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Peter Seager-Thomas
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1,214 Posts
Discussion Starter · #1 ·
I started building these cars about 5 years ago, one of those odd tasks folk like me set themselves. Twenty are now spread around the world whilst the balance remain with me, this car being the last, hence the number 25. It was almost finished about a year ago but was plundered for a few parts to finish another car.







There are a few Forum members who are aware of my plans for a racing 'stable', and this is one of the first.

The chassis is my old beaten aluminium type, specifically made for the Airfix kit. Differing slightly from other examples, this particular chassis is somewhat deeper in order to compensate for the rather large hole required in order to accomodate the motor.







The motor is a secondhand SCX from eBay, gears are Scaley, axles HT steel, guide MRRC Clubman (now shaved for Sport track) and the wheels slightly modded Airfix originals. Other parts are P S-T including the driver, a resin casting of a modified Airfix original. The body is pretty well standard with the exception of the tonneau panel, the radiator stoneguard and the absent flyscreen.

Tyres are Scaley Ferrari 375 front and urethane versions of the rear tyres for the same car (Vampire VSTPST 0002-30).
Both tyres are easily stretched to way over the correct size, the Scaley ones having a degree of slipperiness, the Vampires being very sticky indeed.

How does it go?

Testing took place on Sport track with a variety of controllers and as expected, best results were achieved with the 40 ohm MRRC controller. Not I imagine because it was the best, but because I am used to it.

The performance was all I would expect from a car with a 4mm tread width and during intensive testing and racing at the weekend more than held its' own against other cars with a more 'modern' width of tyre. Initial de-slots were simply rectified by adjustment of the braids with the only serious off track moment (hence the lack of screen) almost certainly attributable to lack of an outer border allowing a rear wheel to drop.

It was nice to end the session with the starting handle still present...

Peter.
 

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Hi Peter,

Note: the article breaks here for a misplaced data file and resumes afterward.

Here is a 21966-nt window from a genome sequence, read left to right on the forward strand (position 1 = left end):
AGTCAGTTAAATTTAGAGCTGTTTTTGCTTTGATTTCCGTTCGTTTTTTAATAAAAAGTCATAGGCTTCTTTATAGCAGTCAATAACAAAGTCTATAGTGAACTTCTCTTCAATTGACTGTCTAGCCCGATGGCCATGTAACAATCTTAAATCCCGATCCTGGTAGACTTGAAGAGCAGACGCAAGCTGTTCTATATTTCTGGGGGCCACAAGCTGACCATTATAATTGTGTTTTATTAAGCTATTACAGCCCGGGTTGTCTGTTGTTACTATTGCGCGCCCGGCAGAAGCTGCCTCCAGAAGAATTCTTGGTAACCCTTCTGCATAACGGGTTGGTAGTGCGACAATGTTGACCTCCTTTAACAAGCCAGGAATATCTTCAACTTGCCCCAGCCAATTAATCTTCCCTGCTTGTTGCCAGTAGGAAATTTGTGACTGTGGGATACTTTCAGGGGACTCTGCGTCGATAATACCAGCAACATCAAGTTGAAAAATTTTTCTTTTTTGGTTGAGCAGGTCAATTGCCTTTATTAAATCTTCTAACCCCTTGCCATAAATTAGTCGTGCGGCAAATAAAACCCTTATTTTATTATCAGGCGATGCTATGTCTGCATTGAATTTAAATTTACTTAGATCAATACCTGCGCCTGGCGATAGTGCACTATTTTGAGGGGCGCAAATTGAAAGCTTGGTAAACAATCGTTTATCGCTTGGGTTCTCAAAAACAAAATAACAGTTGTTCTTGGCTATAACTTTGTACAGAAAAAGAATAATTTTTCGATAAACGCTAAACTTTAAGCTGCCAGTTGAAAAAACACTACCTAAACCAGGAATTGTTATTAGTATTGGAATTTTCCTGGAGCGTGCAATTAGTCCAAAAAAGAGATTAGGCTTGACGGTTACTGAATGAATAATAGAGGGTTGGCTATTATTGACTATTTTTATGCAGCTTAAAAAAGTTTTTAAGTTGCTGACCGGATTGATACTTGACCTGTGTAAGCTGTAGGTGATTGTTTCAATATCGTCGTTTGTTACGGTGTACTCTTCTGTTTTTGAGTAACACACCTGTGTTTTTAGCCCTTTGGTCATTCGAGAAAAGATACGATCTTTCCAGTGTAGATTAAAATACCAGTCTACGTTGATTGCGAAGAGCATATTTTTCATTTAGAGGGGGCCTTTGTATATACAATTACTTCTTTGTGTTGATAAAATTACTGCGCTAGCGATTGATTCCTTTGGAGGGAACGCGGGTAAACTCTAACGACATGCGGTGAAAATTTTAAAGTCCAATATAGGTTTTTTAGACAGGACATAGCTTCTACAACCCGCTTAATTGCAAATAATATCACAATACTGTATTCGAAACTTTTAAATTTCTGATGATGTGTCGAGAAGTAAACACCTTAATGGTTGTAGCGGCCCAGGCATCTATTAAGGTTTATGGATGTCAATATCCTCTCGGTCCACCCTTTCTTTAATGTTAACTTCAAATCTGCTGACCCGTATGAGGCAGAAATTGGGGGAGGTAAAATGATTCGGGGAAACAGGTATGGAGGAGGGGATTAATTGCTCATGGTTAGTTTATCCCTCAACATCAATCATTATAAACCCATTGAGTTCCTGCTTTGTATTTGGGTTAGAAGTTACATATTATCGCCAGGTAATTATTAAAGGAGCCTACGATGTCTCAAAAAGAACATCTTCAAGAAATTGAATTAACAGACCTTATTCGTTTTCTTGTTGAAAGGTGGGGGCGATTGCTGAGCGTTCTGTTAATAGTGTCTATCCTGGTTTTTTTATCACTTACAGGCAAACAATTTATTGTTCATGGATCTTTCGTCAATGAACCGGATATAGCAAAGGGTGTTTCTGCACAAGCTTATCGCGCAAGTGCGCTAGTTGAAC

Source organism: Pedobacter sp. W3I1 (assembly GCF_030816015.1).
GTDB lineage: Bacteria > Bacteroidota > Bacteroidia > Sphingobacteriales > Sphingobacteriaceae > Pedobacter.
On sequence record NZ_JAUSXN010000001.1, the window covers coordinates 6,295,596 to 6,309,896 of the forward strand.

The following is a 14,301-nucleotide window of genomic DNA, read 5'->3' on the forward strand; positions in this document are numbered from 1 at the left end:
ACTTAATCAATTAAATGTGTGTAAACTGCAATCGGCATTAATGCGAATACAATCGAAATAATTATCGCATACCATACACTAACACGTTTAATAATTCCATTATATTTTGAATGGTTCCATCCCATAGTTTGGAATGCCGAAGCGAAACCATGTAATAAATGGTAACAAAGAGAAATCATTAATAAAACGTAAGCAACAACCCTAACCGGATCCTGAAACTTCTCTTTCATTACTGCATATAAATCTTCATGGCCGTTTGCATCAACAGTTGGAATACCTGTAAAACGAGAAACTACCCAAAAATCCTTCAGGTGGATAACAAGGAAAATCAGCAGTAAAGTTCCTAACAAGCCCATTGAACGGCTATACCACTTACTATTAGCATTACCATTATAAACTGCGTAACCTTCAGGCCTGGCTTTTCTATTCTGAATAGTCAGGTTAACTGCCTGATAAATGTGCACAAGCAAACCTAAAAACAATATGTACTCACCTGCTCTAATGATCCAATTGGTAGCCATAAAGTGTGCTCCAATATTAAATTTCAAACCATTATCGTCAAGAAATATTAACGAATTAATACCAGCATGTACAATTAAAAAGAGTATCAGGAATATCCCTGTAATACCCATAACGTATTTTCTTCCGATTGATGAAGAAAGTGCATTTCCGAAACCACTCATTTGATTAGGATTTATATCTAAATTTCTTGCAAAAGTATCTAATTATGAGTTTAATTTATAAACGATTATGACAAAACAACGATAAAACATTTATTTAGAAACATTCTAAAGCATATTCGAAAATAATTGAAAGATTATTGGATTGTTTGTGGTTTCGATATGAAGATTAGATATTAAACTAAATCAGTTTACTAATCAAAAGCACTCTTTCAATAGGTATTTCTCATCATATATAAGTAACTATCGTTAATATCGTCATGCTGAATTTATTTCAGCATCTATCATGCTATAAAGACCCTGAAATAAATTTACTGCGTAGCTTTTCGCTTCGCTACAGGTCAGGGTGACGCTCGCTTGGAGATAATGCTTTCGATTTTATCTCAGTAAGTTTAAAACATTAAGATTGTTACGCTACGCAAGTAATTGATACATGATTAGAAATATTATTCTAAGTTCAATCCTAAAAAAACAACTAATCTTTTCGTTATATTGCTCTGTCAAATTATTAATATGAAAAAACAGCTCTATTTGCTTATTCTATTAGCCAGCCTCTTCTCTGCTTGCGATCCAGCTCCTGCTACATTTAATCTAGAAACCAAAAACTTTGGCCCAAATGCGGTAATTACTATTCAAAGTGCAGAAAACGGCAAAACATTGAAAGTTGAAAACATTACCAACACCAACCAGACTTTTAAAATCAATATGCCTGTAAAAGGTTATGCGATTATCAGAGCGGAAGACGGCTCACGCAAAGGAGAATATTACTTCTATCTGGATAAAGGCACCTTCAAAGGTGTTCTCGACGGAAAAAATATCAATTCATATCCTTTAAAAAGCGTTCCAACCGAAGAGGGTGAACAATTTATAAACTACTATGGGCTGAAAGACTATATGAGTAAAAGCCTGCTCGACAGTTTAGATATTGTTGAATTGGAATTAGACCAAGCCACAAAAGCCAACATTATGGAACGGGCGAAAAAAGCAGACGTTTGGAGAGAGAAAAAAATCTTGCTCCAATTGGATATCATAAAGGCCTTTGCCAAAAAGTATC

Again superb work, I'm really jealous on that chassis work
, that's one sample of true craftsmanship

Of course the rest of the car is also nice, and the job on the tyres, perfect.
I also have the same model waiting to be build in the future, your build will definitely be a guide.

Cheers,
Danny
 

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4,019 Posts
Thank you Peter.

I like everything about this car....the chassis construction encourages me away from my usual brass bracket,wire rails style.

Regards
 

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QUOTE (loosesalute @ 19 Mar 2012, 21:06) <{POST_SNAPBACK}>That`s gorgeous Peter.
The wheels are especially nice. What Airfix car are they from originally?
Cheers,
Kev

An '80s Airfix series 3 kit, ref 03442-9 is my guess Kev, I've got a part built one in my project box. The wheel/tyre combination in that kit is made up from 6 components, all the usual hard plastic.

The car is tiny, so that makes the chassis even more special. Well done Peter!!

Simon
 

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Peter Seager-Thomas
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1,214 Posts
Discussion Starter · #11 ·
The wheels come from the later Airfix kit. Plastic quality varied over the years, there seem to be 4 stages of production, the only one which seems bad is the 'Historic Cars' special edition series, they are rubbish. Oddly enough the last ones, with the full picture on the box are made of a highly resilient plastic, though in one or two places the moulding quality is poor. Not as bad as the Alfa though... The best kit to build from is the original blue one, later blue ones were not so good. If the box says 'new', this is the best kit with a good quality plastic and of course the best quality mouldings.

Apart from the outer rim, where the tyres sit, the wheel rims are fully machined. I did a thread on all this a couple of years back.

Whilst I made a number of chassis' this one was a definate one-off, originally intended as a race car, this is how it turned out with a 25% increase in depth. It beats most cars I have fun-wise. Not so fast as many of course, but there is plenty of power in reserve if needed. My ERA is perhaps on par but a little short of weight, the Austin Twin Cam was perhaps as much fun.

Peter.
 
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